Swedish Defence University, Department of Security, Strategy and Leadership (ISSL), Centre for Societal Security, CATS (Center for Asymmetric Threat Studies).
    Ahlin, Filip
    Swedish Defence University, Department of Security, Strategy and Leadership (ISSL), Centre for Societal Security, CATS (Center for Asymmetric Threat Studies).
    Hyllengren, Peder
    Swedish Defence University, Department of Security, Strategy and Leadership (ISSL), Ledarskapscentrum.
    Normark, Magnus
    Swedish Defence University, Department of Security, Strategy and Leadership (ISSL), Centre for Societal Security, CATS (Center for Asymmetric Threat Studies).
    Between Salafism and Salafi-Jihadism: Influence and Challenges for Swedish Society2019Report (Other (popular science, discussion, etc.))
    Abstract [en]

    This study examines the influence from salafi and salafi-jihadist milieus inSweden and the interactions between these different forms. This executivesummary focuses on the evolution of salafi-jihadis milieus in Sweden andsurrounding salafi elements; messages from these milieus; their methods forinfluence and the impact on local communities in Sweden.

    Download full text (pdf)
    fulltext
  • 45.
    Ranstorp, Magnus
    et al.
    Swedish Defence University, Department of Security, Strategy and Leadership (ISSL), CATS (Center for Asymmetric Threat Studies).
    Ahlin, Filip
    Swedish Defence University, Department of Security, Strategy and Leadership (ISSL), CATS (Center for Asymmetric Threat Studies).
    Hyllengren, Peder
    Swedish Defence University, Department of Security, Strategy and Leadership (ISSL), Ledarskapscentrum.
    Normark, Magnus
    Swedish Defence University, Department of Security, Strategy and Leadership (ISSL), CATS (Center for Asymmetric Threat Studies).
    Mellan salafism och salafistisk jihadism: Påverkan mot och utmaningar för det svenska samhället2018Book (Other academic)
    Abstract [sv]

    Denna studie undersöker påverkan från salafistiska och salafist-jihaditiska miljöer i Sverige samt relationendem emellan. Fokus läggs på framväxten av salafist-jihadistiska miljöer i Sverige samt omgärdande salafistiskaelement; vilka budskap miljöerna förmedlar, metoder för påverkan samt vilken upplevd påverkan miljöerna hari svenska lokalsamhällen.

    Myndigheten för samhällsskydd och beredskap (MSB) har beställt och finansierat genomförandet av dennaforskningsrapport (alt. studierapport). Författarna är ensamma ansvariga för rapportens innehåll.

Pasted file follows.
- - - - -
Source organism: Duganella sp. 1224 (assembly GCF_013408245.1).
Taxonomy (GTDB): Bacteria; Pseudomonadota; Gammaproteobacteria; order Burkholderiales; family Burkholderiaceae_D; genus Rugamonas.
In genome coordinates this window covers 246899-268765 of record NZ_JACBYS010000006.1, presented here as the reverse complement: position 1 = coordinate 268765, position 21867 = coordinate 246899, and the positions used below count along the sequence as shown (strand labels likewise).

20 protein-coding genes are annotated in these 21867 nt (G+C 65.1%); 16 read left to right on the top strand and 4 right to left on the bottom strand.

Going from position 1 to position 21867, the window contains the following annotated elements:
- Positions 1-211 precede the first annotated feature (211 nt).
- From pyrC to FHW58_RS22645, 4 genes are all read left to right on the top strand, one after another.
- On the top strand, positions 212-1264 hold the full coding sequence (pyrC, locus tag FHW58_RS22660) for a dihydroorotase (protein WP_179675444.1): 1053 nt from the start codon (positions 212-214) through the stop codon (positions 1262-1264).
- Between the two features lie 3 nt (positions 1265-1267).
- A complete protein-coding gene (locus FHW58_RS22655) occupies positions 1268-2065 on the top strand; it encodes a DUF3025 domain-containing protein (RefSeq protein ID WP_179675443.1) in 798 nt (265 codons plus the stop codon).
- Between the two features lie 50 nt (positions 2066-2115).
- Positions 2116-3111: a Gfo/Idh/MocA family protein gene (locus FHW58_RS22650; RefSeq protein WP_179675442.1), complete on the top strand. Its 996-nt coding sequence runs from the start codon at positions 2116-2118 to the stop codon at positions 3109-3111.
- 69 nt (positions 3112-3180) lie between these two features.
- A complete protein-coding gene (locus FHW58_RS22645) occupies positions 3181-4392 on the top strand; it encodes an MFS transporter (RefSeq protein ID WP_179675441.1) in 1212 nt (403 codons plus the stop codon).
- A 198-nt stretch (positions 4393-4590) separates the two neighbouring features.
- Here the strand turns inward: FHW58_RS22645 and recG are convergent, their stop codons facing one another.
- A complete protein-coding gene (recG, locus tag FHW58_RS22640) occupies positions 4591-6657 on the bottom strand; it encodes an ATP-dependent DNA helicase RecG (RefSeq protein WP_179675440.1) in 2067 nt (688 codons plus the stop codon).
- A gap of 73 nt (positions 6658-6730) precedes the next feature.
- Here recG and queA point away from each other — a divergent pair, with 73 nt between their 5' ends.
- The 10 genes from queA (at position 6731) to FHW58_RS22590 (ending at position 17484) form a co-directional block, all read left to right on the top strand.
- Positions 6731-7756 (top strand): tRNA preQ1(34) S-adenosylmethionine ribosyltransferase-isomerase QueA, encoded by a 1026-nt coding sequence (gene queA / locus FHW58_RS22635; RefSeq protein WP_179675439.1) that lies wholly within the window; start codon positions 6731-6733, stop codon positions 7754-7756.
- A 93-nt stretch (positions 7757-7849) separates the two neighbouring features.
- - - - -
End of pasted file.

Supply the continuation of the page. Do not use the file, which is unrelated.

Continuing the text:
Download full text (pdf)
    fulltext
  • 46.
    Ranstorp, Magnus
    et al.
    Swedish Defence University, Department of Security, Strategy and Leadership (ISSL), CATS (Center for Asymmetric Threat Studies).
    Brun, Hans
    Terrorism Learning and Innovation: Lessons from PIRA in Northern Ireland: A closed workshop summary2013Report (Other academic)
    Download (jpg)
    presentationsbild
  • 47.
    Ranstorp, Magnus
    et al.
    Swedish Defence University, Department of Security, Strategy and Leadership (ISSL), Centre for Societal Security, CATS (Center for Asymmetric Threat Studies).
    Dos Santos, Josefine
    Hot mot demokrati och värdegrund - en lägesbild från Malmö2009Report (Other academic)
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    fulltext
  • 48.
    Ranstorp, Magnus
    et al.
    University of St Andrews.
    Gunaratna, Rohan
    Taking on the kidnappers2001In: Jane's Intelligence Review, ISSN 1350-6226, Vol. 13, no 5, p. 10-11Article in journal (Other (popular science, discussion, etc.))
  • 49.
    Ranstorp, Magnus
    et al.
    Swedish Defence University, Department of Security, Strategy and Leadership (ISSL), CATS (Center for Asymmetric Threat Studies).
    Gustafsson, Linus
    Swedish Defence University, Department of Security, Strategy and Leadership (ISSL), CATS (Center for Asymmetric Threat Studies).
    Hyllengren, Peder
    Swedish Defence University, Department of Security, Strategy and Leadership (ISSL), Ledarskapscentrum.
    Förebyggande av våldsbejakande extremism på lokal nivå: Exempel och lärdomar från Sverige och Europa2015Report (Other academic)
    Download full text (pdf)
    fulltext
  • 50.
    Ranstorp, Magnus
    et al.
    Swedish National Defence College, Department of Security, Strategy and Leadership (ISSL), CATS (Center for Asymmetric Threat Studies).
    Herd, Graeme
    George C. Marshall Center.
    Approaches to Countering Terrorism and CIST2007In: The Ideological War on Terror: Worldwide Strategies For Counter-Terrorism / [ed] Anne Aldis,Graeme Herd, London: Routledge, 2007Chapter in book (Refereed)
12 1 - 50 of 61